Google Programming Language Go Combines Speed and Security for Software Development

It all started seven years ago when Google announced that it was launching an open source programming language called Go. According to a Google Tech Talk, one of the creators of Go, Rob Pike, noted that no new coding languages had been written in nearly a decade.  Over those ten years, computers and technology had advanced but software development was still unbearably slow.

While systems like C, C++ and Java were becoming more difficult to work with, developers were turning to dynamic languages like Python, Ruby and Javascript, languages that were easier (and more fun) to code with. At the time, says Pike, a coder could be either productive or safe with software development, but not both. Go aimed to change that. The problems with software development in 2010 were linguistic, according to Pike. Simply adding libraries wouldn’t be beneficial, in fact adding anything, he argued, would be a step in the wrong direction. It was time to start over and think about how the language is written from the bottom up. The creators of Go hoped to combine the speed of a dynamic language like Python and the performance and security features of a compiled language like C++, giving developers the best of both worlds.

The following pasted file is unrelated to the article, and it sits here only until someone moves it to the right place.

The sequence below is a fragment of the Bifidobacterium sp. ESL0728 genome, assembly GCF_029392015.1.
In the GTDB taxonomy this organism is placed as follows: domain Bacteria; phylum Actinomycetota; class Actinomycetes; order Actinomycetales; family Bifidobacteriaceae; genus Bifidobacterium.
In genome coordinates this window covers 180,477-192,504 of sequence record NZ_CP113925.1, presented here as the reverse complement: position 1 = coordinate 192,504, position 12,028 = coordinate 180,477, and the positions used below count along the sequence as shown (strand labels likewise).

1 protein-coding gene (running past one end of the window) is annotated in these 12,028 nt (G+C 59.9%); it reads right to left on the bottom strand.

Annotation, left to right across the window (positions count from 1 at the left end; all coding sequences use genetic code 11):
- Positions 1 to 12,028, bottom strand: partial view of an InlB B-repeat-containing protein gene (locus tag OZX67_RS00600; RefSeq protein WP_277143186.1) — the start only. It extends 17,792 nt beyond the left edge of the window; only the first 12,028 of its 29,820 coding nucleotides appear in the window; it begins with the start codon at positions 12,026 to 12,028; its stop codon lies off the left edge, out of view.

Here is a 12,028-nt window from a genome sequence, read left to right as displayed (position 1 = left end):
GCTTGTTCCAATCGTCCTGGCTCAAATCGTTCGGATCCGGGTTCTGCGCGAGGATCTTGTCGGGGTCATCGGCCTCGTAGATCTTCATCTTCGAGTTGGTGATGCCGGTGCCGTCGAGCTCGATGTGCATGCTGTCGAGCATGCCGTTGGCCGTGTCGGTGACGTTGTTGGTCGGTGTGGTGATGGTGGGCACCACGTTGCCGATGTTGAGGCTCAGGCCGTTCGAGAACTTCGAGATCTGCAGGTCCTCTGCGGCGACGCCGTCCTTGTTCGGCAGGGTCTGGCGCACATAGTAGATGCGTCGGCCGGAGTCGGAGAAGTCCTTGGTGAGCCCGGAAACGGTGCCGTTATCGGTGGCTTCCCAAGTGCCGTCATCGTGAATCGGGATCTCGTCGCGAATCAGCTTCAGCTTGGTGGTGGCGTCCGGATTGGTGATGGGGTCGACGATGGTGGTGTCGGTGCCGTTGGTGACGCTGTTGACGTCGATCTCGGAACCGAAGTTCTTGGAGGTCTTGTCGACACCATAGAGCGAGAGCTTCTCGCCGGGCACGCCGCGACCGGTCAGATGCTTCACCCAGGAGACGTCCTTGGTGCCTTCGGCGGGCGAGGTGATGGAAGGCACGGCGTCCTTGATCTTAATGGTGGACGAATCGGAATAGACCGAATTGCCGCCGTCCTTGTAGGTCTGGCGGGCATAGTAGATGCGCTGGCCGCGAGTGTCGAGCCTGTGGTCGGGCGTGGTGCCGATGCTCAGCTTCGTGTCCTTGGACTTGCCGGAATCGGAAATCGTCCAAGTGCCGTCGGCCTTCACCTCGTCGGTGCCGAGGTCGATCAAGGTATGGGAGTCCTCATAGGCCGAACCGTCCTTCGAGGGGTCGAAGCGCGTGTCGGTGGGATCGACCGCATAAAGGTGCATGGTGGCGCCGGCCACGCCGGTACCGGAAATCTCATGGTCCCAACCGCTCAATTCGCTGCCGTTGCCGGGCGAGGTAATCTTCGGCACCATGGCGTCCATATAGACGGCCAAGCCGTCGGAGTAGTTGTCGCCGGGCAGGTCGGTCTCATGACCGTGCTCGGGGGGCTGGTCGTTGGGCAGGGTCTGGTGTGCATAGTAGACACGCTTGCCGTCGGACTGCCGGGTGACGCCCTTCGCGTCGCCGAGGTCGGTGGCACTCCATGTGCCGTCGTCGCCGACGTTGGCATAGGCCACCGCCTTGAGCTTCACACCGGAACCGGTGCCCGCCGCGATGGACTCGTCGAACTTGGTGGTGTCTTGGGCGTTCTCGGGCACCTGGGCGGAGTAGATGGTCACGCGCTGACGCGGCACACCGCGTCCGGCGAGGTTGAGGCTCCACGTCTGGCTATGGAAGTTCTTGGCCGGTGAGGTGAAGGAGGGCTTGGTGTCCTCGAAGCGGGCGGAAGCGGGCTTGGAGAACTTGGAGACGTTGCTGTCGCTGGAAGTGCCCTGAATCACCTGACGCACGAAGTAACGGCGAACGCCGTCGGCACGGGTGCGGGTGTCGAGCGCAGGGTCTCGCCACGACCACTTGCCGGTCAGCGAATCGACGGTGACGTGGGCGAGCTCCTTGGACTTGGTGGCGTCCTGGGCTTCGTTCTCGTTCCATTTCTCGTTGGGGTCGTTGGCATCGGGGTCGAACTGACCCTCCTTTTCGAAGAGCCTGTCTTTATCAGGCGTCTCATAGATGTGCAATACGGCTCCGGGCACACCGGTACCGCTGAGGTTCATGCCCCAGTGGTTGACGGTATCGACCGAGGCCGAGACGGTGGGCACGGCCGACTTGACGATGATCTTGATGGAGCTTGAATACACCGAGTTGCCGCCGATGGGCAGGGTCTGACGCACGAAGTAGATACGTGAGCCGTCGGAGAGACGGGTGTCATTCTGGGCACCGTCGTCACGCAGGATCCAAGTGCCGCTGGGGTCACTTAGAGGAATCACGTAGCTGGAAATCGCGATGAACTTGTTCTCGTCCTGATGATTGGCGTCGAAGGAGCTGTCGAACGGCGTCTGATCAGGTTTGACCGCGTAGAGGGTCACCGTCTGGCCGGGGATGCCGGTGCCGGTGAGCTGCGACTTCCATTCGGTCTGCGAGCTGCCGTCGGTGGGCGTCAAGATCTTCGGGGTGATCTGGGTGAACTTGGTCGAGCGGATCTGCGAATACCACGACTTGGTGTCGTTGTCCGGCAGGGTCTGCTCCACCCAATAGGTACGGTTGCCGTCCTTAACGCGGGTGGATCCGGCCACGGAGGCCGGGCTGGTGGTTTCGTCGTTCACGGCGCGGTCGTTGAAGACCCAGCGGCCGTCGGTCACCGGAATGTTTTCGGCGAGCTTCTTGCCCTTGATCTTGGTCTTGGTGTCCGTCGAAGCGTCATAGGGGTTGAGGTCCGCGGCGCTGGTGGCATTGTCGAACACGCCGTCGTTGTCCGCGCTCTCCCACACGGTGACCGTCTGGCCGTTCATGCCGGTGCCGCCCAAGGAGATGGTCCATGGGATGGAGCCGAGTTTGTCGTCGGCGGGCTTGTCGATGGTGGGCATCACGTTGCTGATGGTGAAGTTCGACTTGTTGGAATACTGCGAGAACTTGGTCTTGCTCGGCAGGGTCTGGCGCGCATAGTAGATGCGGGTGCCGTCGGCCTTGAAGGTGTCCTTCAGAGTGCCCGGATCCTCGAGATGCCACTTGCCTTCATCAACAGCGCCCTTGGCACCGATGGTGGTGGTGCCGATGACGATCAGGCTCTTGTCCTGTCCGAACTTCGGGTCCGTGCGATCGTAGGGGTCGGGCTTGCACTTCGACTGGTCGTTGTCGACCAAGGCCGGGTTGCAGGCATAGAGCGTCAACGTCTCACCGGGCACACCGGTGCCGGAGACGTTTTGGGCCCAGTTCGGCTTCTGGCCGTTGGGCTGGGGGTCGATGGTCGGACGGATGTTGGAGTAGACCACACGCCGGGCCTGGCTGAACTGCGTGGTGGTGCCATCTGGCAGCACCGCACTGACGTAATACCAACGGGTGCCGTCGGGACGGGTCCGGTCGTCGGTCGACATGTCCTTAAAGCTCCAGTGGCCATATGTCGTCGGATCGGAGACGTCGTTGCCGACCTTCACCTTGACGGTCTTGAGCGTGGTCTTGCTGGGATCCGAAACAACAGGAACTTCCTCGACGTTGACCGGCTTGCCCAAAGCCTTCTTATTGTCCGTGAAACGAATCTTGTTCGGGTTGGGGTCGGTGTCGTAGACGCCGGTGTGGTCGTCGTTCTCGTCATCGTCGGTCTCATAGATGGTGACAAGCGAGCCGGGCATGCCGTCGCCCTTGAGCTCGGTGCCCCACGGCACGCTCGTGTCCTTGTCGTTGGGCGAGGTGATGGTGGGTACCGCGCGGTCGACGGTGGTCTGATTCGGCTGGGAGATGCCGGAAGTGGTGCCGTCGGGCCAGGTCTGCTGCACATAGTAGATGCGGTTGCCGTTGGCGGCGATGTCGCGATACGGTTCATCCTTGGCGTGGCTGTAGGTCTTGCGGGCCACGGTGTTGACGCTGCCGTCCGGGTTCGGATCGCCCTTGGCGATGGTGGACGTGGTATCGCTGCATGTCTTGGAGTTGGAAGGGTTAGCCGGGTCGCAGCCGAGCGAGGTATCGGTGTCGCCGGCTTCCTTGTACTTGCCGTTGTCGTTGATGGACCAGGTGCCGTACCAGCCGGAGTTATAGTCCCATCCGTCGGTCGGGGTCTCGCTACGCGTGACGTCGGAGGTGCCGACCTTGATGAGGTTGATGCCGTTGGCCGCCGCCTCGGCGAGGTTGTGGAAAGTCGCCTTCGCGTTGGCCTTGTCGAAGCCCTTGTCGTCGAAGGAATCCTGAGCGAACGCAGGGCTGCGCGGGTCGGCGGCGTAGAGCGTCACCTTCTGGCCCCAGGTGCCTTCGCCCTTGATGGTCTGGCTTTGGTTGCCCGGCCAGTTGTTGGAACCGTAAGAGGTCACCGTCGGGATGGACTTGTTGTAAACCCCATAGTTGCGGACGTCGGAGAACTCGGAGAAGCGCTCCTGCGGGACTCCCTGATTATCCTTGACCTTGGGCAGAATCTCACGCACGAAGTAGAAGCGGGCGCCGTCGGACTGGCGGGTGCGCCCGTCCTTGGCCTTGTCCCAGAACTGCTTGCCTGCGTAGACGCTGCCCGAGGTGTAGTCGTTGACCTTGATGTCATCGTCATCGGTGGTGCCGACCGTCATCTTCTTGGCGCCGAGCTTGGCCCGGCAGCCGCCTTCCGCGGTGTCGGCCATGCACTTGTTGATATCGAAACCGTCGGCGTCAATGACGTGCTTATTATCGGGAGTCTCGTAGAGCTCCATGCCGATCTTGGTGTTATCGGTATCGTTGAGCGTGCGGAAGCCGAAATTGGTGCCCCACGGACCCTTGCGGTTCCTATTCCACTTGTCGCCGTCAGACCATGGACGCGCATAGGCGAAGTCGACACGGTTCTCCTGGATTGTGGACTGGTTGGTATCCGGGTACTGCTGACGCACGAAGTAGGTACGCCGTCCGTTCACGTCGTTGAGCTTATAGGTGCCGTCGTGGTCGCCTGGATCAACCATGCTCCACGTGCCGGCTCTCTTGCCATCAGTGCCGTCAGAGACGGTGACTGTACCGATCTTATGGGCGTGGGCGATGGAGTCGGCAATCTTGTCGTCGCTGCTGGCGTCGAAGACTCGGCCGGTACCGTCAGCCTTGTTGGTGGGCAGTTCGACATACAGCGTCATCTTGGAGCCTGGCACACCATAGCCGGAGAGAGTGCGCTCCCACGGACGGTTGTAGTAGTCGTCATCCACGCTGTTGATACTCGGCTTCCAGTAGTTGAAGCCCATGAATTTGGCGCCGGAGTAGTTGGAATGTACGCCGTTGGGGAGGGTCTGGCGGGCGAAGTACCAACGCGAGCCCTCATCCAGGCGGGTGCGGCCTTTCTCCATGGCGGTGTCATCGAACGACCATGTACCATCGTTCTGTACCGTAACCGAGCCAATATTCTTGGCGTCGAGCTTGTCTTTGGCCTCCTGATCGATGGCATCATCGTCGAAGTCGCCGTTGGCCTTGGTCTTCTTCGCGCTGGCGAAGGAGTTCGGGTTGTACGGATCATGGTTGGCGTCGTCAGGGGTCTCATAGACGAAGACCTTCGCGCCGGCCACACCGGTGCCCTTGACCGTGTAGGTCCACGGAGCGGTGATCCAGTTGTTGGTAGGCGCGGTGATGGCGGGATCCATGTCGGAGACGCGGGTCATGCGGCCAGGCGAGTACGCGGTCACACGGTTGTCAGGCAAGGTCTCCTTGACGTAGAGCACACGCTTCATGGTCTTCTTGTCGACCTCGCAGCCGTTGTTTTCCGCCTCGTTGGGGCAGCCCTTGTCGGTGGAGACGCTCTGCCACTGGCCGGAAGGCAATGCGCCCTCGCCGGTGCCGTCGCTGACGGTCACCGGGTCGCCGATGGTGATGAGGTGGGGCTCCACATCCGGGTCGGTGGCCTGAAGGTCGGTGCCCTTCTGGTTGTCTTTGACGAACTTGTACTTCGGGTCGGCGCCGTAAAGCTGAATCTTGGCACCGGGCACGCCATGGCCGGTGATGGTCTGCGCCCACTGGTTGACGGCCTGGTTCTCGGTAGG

So, Google Go was born. Over the last seven years, the language has proven itself suitable for business applications because of its rock solid reliability and stability. But the true measure of a programming language’s success is the projects that developers create with it as a result. According to Info World, one of the most notable software projects to be derived from Go is Docker. Considered to be a poster child for Go, Docker is a software-containerization technology that harnessed Go’s ability to work with large-scale, distributed software projects.

Twentyseven Global carefully watches emerging programming languages like Go to see how they perform as solutions for business applications. Go continues to gain traction in the software development industry and has recognized by trusted sources like GitHub as a top 10 programming language. Once languages reach a certain point of sustainability and are in the takeup phase of the technology life cycle, we add them to our portfolio to leverage for our clients’ business needs. We don’t believe the Go skillset is widely available enough to recommend Go to our clients just yet, but it is at the top of our watchlist.

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